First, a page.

IMF / IMF Policy Dialogue: New Policy Frameworks for a "Lower-for-Longer" World




24 Nov 2020


WASHINGTON DC, United States



IMF / IMF Policy Dialogue: New Policy Frameworks for a "Lower-for-Longer" World
1. Long shot, IMF building exterior
2. Close up, IMF logo on building

3. SOUNDBITE (English) Kristalina Georgieva, Managing Director, IMF
“It is my pleasure to welcome you to this policy dialog focused on the consequences of low for longer interest rates around the world. By now, you know the story very well. Central banks have taken forceful and timely actions, providing ample liquidity and easing monetary policy. These actions have helped maintain the flow of credit and avert financial catastrophe from the covid-19 onslaught.
The work, however, is far from done. Even before COVID central banks were struggling to boost economic activity and keep inflation at the desired level. A range of policies has been deployed, including promises to keep policy rates very low and a large-scale asset purchases. They have guided the way in the decade following the global financial crisis and spurred one of the strongest employment expansions in history. It benefited many low skilled and minority workers.
The abrupt collapse in activity caused by COVID-19 brought unemployment back in focus and added to it the risk of skilled deterioration and an increase in poverty for the first time in decades. This puts pressure on central banks to deliver more rate cuts and further policy accommodation. They do have a critical role to play in what I call the long ascent out of this crisis. The problem is that more of the same is not possible and it will not be sufficient today. Central banks cut policy rates sharply after 2008. Nowadays, these rates have already been pushed to the floor or even below zero, even with a very long-term government bond yields that are extremely low or negative. We have limits to the scope for government debt purchases to boost the economy.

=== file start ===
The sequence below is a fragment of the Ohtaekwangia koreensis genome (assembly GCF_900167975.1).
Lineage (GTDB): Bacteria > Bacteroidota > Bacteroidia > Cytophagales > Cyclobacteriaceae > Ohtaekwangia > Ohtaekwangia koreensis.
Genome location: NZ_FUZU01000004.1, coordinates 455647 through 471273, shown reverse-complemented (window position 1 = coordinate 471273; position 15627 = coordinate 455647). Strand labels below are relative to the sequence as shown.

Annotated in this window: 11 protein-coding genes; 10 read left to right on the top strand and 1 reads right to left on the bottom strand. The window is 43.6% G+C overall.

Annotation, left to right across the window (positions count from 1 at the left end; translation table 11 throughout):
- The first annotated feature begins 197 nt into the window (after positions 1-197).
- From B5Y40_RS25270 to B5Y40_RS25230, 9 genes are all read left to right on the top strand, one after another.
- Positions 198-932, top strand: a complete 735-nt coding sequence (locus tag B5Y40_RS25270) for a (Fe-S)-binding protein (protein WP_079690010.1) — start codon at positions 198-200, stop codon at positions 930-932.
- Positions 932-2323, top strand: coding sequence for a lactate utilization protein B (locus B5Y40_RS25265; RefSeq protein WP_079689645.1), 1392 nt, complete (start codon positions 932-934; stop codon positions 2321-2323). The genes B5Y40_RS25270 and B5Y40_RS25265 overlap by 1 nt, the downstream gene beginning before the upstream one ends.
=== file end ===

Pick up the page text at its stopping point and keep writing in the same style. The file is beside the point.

Now many central banks are going back to the lab reviewing their frameworks to identify innovative strategies and tools that will support the recovery from this crisis and are supported beyond the crisis. And we have a fantastic panel. Richard Clarida, Philip Lane, Tobias Adrien and the moderator, Carolyn Wilkins. They will discuss some of the new ways that central banks can apply to lift up stimulus to achieve their objectives and some of the tradeoffs they will face.
This pioneering effort will be helpful around the world. Everybody needs it. Many emerging markets now face the same challenges to boost their economies in the wake of the pandemic, with more limited room to cut interest rates. Earlier this year, we saw many of them trying asset purchases for the first time. And of course, we need these new strategies. But recognizing that new strategies and tools might produce new risks, new side effects, while new frameworks and tools may speed recovery, additional monetary stimulus may pose important risks to financial stability. We cannot take financial stability for granted. The traditional approach to deploy financial regulation and macro-prudential tools to mitigate such risks is in our hands. It should still be done, but it may not be enough. As my dear colleague our Tobias Adrian shows in the new paper, easier financial conditions today could encourage excessive risk taking. Monetary policy makers will need to balance a short-term boost to inflation and output against a buildup of macro financial vulnerabilities. Tobias will explain this trade off in his presentation. So let me conclude. Central banks must be innovative and bold, as they have been before in reviewing their frameworks, in updating their toolkit. This will give them vital new ammunition to fight the crisis and support the recovery, but monetary policy should not cannot do the job alone. Fiscal policy has a significant role to play. Policy makers have stepped up fiscal support during the crisis and need to continue to do so to underpin a sustainable and inclusive recovery. We need to walk on two legs.
The IMF is very supportive of these efforts. Finding the right policy tools and approaches to stimulate our economies while managing the risks is our critical endeavor. It is also consistent with our commitment to helping our members overcome the crisis, restore growth and confidence, and tackle challenges on the road to a more resilient global economy. The stakes could hardly be higher. Shielding millions of people from the tragedy of job losses and prolonged downturn is what we ought to do. And I look very much to the conversation, hearing the insights from our panelists. Enjoy it, and I can guarantee you would find this to be educational and also fun. Thank you very much for joining us here today.”
4. Closeup shot, IMF building exterior
5. Zoom out shot, IMF logo on building
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